Over the next 35 pages of this web you will find the story and photos of the life of Earl and Eliza together. This story is composed of their own writings and the writings of some of their children. For stories of their lives growing up please follow the links to the left.
Edited by Kristine Halls Smith
Grandpa was a storyteller, so he was encouraged by many people in his family to tell his stories so they could be preserved. In 1968, he complied with those requests by telling his stories into a tape recorder and they were then transcribed. Grandma later wrote interesting stories of her life, but she only got as far as 1925 in her writings, so their sons, Lyle and Glenn, added more to complete the stories. Joy also wrote about some of her memories of her mother. Earl and Eliza’s childhoods, of course, were separate and are presented separately. However, because their stories tell about the same time periods and the same experiences after they were married, I’ve combined the stories; to show each one’s writings – Earl’s and Eliza’s, Lyle’s, Glenn’s and Joy’s. I’ve attached a name at the beginning of each section to show who wrote it.
—Kristine Halls Smith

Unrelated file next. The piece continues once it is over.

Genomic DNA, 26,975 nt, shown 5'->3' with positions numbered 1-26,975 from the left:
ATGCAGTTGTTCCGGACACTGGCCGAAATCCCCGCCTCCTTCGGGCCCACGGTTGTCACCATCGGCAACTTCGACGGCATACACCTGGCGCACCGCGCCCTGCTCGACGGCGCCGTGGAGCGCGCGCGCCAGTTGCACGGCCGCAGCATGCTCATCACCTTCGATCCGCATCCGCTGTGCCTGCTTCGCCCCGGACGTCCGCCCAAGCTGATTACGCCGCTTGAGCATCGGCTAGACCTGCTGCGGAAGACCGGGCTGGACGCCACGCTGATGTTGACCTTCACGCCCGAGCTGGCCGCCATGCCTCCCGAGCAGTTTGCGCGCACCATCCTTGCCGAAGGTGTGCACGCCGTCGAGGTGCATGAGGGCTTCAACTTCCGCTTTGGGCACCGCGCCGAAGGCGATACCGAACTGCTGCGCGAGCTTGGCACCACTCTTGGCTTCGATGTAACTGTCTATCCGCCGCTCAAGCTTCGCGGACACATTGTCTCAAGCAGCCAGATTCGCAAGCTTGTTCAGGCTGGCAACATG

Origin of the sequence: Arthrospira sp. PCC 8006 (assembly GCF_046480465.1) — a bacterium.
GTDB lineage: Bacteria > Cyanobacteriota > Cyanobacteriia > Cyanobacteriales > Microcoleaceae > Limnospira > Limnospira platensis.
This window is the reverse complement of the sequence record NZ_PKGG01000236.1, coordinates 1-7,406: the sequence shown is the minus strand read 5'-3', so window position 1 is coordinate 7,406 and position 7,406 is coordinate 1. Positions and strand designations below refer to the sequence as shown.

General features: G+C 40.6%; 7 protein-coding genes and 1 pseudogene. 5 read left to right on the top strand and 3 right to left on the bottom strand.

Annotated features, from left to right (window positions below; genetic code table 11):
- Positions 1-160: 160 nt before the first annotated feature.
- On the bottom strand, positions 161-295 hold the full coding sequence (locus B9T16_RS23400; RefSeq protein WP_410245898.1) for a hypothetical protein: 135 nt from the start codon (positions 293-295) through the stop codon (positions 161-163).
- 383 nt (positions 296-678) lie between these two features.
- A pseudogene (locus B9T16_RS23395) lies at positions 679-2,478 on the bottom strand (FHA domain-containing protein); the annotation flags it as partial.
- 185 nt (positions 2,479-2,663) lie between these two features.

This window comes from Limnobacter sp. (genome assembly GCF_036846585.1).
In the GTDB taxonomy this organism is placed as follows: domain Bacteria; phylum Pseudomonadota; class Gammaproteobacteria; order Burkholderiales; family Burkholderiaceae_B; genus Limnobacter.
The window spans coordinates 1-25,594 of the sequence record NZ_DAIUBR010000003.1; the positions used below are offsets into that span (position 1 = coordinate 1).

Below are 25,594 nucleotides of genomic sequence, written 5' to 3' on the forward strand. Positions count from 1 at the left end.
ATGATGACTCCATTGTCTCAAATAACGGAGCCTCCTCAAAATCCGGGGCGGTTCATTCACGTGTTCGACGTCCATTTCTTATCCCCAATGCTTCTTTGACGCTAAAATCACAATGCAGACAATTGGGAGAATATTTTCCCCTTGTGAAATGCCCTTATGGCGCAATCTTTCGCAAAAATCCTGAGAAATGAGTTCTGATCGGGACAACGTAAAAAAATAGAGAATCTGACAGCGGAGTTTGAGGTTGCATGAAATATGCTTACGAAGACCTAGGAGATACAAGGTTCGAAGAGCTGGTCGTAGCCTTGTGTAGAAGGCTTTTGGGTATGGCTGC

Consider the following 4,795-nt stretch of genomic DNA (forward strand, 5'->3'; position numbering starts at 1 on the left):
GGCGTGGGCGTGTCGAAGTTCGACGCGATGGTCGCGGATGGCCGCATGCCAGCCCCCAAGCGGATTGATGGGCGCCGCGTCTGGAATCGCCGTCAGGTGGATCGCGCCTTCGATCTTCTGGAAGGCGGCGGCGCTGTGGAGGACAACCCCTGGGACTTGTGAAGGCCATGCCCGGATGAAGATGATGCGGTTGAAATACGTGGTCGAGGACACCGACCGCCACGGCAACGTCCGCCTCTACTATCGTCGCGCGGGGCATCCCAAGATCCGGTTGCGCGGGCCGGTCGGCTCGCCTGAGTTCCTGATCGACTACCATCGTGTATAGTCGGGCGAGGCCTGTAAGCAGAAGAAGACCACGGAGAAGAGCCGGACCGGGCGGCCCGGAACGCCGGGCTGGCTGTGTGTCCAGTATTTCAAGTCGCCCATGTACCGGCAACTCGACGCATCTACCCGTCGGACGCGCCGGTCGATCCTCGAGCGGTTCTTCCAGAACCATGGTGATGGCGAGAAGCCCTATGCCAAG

(Eliza) When I was about eighteen years old, Earl began to notice me, but my interest in him or any other boy was nil. There were some I liked better than others, but that was as far as it went. Kids did not date then as they do now because they had no transportation or money. We got ourselves to the dances, shows, and roller skating, or stayed home. But Earl persevered, and on May 1, 1913, we were married in the Salt Lake Temple. We took a horse and buggy from Huntsville to Earl’s Aunt Lottie’s in Ogden to stay the night which bothered me a bit as I had been told she had another girl picked out for Earl. I didn’t think she liked me, although she was very kind and thoughtful to me. She was that kind of person. We got up early and caught the Bamberger train to the Salt Lake Temple. I felt like a star out of orbit, lost. I had a nice white dress at home, but had been told they would not let me wear it. So the only thing I had white was a nice long white skirt and a white blouse, but I could have worn my dress. Huntsville was a long way from Salt Lake City, and when Ma and Dad were married, maybe that was the way it was. The ladies were so nice and helpful, like always. In the marriage room we were all alone. The man that married us and the two witnesses were up on the balcony. It’s so different today. Anyhow, we got married and got home early that evening. I was so tired I put my head on the sewing machine next to my chair and went to sleep. The next night Ma had arranged a nice wedding supper for us with relatives and friends. We got quite a few nice presents.